“Then they went into Capernaum, and immediately on the Sabbath He entered the synagogue and taught.” (Mark 1:21)

 

Reading on down this chapter we come to verse 32 which we just quoted to show that “at even, when the sun did set,” was after the Sabbath was past and another day had begun.

And again in Luke 4:16 it says:

 

“So He came to Nazareth, where He had been brought up. And as His custom was, He went into the synagogue on the Sabbath day, and stood up to read.” (Luke 4:16)

 

Following the worship in the synagogue we read verse 40 of this same chapter:

 

When the sun was setting, all those who had any that were sick with various diseases brought them to Him; and He laid His hands on every one of them and healed them.” (Luke 4:40)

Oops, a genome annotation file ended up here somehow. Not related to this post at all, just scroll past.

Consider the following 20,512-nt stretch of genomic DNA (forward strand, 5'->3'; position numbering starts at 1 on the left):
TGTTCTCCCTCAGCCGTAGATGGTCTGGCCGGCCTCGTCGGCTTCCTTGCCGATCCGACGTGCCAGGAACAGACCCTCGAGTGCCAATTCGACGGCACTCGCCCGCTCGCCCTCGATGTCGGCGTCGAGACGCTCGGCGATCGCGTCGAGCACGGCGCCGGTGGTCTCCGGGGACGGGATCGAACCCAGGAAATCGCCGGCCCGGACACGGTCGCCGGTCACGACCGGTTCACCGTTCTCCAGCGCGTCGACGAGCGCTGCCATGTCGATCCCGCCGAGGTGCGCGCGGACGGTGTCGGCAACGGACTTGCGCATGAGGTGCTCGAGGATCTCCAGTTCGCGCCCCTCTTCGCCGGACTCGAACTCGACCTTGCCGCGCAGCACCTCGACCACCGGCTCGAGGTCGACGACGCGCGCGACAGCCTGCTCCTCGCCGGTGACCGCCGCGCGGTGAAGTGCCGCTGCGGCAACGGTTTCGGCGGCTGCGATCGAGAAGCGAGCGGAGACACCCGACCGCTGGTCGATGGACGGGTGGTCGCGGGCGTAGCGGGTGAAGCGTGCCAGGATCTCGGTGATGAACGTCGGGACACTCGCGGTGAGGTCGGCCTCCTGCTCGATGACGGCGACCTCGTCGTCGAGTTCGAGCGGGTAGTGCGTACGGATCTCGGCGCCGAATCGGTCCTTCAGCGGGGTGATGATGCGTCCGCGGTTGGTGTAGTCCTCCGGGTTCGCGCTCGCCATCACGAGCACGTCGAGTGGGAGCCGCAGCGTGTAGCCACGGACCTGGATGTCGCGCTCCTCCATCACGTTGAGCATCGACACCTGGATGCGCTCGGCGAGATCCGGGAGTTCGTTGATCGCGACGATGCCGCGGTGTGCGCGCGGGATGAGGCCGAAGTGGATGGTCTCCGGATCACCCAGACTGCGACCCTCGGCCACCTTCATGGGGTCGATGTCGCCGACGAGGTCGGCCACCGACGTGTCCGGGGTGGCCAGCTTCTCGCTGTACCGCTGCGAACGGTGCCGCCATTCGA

This shows that the Sabbath day had passed with the setting of the sun, and another day had begun. For the Jews would not carry the burden of their sick to Jesus on the Sabbath day to be healed.

 

The evening of any day is not the end or close of that day, but is the beginning of another day. In Deuteronomy 23:11 it reads:

 

“But it shall be, when evening comes, that he shall wash with water; and when the sun sets, he may come into the camp.” (Deuteronomy 23:11)

 

Here we have two synonymous expressions: “When evening cometh on” and “when the sun is down,” showing the beginning of another day.

 

In Leviticus 11:24-25 it shows that uncleanness lasted until that day was past, and the even (beginning of another day) was come. Read both of these verses.

 

Turn to Judges 19:9, and read: